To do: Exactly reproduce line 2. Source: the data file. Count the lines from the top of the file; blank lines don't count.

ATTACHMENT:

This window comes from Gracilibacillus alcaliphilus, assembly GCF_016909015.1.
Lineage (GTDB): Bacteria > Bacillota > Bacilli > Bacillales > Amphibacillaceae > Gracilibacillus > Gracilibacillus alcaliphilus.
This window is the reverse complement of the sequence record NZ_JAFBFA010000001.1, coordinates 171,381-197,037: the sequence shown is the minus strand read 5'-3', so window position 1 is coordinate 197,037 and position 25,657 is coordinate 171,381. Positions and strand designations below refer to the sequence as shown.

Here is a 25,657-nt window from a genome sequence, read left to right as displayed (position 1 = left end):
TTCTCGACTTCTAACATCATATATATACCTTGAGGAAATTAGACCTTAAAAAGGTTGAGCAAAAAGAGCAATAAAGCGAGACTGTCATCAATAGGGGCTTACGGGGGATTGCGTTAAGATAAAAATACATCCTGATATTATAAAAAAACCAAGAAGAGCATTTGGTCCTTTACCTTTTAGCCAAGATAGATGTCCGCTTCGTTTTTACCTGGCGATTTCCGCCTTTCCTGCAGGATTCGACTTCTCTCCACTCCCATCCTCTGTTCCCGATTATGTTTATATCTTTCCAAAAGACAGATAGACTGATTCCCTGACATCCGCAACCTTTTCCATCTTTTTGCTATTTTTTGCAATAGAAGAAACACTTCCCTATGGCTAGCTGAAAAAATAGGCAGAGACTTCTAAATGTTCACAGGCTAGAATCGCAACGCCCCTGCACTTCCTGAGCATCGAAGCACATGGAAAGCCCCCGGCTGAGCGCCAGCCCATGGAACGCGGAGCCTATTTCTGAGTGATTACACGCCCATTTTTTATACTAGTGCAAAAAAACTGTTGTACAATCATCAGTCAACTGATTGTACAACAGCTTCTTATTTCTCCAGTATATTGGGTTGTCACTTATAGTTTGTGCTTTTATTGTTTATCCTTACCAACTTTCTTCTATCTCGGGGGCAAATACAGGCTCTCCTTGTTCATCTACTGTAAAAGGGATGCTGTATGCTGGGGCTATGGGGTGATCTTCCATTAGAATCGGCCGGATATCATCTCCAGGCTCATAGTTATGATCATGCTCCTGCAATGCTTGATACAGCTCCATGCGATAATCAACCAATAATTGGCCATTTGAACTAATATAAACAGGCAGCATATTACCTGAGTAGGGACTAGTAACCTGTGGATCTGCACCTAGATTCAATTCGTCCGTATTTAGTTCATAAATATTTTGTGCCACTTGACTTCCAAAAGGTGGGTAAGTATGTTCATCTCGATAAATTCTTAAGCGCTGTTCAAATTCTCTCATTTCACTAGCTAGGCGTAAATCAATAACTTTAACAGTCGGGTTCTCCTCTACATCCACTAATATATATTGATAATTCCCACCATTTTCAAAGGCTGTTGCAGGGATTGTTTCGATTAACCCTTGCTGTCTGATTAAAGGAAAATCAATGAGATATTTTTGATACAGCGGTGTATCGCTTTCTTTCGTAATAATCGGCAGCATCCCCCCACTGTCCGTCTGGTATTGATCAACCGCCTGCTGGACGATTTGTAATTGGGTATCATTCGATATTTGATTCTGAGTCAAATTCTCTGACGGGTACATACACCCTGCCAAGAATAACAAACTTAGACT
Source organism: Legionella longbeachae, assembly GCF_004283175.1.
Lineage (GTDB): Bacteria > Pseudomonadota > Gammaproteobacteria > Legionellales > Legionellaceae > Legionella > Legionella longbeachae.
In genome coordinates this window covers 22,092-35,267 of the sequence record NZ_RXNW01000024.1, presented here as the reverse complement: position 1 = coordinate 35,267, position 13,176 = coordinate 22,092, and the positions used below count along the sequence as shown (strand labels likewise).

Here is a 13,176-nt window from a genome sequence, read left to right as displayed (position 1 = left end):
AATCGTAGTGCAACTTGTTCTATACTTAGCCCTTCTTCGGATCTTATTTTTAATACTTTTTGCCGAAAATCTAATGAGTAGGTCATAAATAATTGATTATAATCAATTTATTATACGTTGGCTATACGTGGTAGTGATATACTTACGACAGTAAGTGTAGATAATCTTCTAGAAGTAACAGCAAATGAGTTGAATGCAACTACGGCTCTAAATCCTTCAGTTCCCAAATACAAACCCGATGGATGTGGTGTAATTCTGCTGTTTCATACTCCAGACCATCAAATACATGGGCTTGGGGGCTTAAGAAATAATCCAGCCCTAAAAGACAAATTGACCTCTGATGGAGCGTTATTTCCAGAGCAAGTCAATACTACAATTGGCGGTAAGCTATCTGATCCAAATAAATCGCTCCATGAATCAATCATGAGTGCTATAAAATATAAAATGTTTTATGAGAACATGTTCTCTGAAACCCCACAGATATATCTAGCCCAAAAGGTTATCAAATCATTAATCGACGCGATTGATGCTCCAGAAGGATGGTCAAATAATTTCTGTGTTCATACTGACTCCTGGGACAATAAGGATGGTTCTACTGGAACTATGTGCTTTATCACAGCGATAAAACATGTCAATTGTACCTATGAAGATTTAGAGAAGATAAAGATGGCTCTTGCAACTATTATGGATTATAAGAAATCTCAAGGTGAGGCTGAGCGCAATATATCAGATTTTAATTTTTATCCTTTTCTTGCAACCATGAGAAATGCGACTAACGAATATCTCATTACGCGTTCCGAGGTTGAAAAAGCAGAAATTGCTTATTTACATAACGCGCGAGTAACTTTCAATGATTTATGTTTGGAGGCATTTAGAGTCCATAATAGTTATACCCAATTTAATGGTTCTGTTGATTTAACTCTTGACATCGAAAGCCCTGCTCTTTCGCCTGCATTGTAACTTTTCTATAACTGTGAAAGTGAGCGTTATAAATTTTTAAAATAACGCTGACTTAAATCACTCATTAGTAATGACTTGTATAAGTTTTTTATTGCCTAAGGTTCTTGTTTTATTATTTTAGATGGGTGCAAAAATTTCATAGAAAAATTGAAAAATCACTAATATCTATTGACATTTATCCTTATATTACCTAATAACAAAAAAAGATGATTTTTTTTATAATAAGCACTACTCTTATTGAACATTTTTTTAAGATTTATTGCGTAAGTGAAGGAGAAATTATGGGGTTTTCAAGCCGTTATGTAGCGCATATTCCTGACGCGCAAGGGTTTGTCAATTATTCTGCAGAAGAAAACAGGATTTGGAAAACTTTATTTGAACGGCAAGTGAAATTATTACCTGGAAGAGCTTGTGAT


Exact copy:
Lineage (GTDB): Bacteria > Bacillota > Bacilli > Bacillales > Amphibacillaceae > Gracilibacillus > Gracilibacillus alcaliphilus.